Most all of us have some association with pine pitch – ranging from the frustration of having the sticky black resin stuck to our car (or hands!), to the joy of inhaling that heavenly, sweet aroma it provides on a warm summer day walking through the woods. But pine pitch has a long history of use across many cultures, and because its one of those very abundant and medicinal plant resources in the foothills, we often include pine pitch in our Wild Food & Medicine CSA.
Pine pitch is a resinous material found in the cells of the outer bark (different than the pine sap, which is a water-based substance that transports sugars and other nutrients within the tree). The pine pitch is released in response to damage to the outer bark – such as a broken branch or an infestation of insects or fungi. The pitch protects the tree by creating a sticky barrier over the vulnerable insides of the tree. In addition to being a physical barrier, the pitch has anti-microbial and anti-fungal properties to kill invaders, as well as an extractive quality that pulls invaders deeper into the pitch. So the pine tree has its own first aid treatment built right into its cells!
Fortunately for us, we can thank the pine and use the pitch for our own first aid needs. You can put a glob of pine pitch over a splinter or other object imbedded into the skin, and it can very effectively pull it out within a day or so. Its quite impressive! Or you can infuse pine pitch in olive oil and then blend it with other skin healing plants to make a anti-microbial first aid salve. Pine pitch is also known as a “counter irritant”, and has been widely used to relieve pain from injuries and arthritis. On top of all that, it has been used traditionally for the treatment of coughs, providing germ-fighting abilities as well as a penetrating and soothing aromatic affect in the throat.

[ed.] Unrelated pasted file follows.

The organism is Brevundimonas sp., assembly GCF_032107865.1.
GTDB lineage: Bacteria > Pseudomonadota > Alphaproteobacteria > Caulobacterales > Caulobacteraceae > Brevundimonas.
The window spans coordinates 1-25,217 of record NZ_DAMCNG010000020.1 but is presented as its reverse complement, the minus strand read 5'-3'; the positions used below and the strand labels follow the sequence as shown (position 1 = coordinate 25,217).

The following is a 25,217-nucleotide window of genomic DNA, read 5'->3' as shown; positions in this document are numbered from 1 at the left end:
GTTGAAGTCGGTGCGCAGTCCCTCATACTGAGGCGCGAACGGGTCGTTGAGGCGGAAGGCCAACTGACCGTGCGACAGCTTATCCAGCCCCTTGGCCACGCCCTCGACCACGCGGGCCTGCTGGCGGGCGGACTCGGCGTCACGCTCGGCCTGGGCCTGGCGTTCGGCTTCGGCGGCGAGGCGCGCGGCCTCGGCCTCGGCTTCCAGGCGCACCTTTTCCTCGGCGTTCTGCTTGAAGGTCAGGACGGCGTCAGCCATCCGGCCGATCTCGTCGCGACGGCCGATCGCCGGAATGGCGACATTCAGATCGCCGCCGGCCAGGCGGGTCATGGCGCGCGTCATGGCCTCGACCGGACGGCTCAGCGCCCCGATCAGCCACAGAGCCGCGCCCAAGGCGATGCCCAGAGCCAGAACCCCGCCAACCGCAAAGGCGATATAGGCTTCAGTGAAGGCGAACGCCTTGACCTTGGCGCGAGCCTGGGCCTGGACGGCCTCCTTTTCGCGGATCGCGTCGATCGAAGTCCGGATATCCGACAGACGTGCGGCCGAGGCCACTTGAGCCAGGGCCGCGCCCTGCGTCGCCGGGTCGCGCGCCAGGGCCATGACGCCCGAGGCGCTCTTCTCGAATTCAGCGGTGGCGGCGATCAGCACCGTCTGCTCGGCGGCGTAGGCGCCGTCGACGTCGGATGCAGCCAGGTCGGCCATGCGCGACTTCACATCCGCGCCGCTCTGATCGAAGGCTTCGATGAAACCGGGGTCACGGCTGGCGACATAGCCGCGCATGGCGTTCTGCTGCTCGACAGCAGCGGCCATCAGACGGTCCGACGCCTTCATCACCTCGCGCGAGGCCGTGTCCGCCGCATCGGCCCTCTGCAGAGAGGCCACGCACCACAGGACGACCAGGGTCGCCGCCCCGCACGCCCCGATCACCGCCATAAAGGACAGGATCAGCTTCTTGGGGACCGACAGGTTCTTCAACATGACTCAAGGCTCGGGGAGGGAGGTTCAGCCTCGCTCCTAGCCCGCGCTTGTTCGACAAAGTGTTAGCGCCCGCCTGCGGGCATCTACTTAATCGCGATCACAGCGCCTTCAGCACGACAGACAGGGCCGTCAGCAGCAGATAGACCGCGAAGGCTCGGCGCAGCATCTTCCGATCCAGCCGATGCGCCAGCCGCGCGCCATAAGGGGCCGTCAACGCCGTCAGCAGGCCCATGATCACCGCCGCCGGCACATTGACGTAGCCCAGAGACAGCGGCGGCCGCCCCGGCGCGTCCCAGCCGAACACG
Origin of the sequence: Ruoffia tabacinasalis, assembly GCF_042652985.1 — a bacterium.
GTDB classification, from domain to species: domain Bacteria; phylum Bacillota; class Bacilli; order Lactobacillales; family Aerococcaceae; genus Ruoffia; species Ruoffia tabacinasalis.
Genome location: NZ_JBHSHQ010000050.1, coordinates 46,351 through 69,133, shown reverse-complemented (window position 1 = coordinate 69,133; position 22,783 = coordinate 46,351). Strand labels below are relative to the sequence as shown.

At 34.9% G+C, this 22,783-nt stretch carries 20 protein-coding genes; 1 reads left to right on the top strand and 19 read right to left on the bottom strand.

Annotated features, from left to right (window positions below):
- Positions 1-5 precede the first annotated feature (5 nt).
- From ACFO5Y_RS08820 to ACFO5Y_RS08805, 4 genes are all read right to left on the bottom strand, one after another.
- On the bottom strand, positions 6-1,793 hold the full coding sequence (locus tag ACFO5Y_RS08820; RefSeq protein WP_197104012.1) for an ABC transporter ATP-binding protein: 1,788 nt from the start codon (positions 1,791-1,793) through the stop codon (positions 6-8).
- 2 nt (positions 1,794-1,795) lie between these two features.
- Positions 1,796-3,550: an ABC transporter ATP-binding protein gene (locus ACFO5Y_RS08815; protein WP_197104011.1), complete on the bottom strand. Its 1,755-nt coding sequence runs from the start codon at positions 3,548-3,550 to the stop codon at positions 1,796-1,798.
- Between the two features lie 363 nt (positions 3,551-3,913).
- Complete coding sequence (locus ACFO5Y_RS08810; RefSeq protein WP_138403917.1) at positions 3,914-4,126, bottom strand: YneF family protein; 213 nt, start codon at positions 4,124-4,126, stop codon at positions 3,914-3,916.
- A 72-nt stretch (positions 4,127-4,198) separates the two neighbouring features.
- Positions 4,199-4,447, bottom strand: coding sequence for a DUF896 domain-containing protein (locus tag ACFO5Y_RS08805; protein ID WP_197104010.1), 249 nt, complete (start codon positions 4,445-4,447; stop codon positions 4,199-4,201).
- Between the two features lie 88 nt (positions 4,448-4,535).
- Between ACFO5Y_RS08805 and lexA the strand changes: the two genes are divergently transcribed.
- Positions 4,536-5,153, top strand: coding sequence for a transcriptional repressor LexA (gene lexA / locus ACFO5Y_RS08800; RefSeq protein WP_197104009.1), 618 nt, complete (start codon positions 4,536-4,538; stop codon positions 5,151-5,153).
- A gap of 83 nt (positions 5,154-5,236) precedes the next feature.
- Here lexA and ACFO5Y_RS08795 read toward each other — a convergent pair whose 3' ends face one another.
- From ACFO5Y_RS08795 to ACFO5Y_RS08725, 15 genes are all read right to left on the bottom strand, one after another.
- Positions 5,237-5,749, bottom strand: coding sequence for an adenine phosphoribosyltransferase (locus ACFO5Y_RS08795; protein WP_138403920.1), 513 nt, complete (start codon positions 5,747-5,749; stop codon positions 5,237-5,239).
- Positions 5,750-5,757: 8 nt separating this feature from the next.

Last year in our Wild Food & Medicine CSA, we made a medicinal oil out of pine pitch, combined it with an oil of plantain (another plant that is good at pulling things out) and blended it with melted beeswax to create a medicinal salve for extracting things embedded in the skin. This winter, I dissolved some pine pitch in brandy, and added some elderberry honey to help fight the start of a cough (and it was delicious!). My partner Matt also made a pine pitch chewing gum with honey and beeswax! It was, well, primitive as far as gum is concerned, but great to enjoy with a sore throat.
As far as harvesting pine pitch, there is no need to wound or tap a tree. To gather the pitch, look for places on any variety of a pine tree where the pitch has dripped off from an existing wound. Remember, the pitch is doing an important job for the tree! Only collect it from below the original site of the wound, where it has dripped down and is no longer protecting the exposed inner bark. You can also gather where trees have already been downed or from parts that have been cut off.
Try to keep it off your hands when you collect – using a glass jar can help with that, as well as prevent it from sticking to a collection bag. If you need to clean your hands, try rubbing with cooking oil (soap and water are not very effective).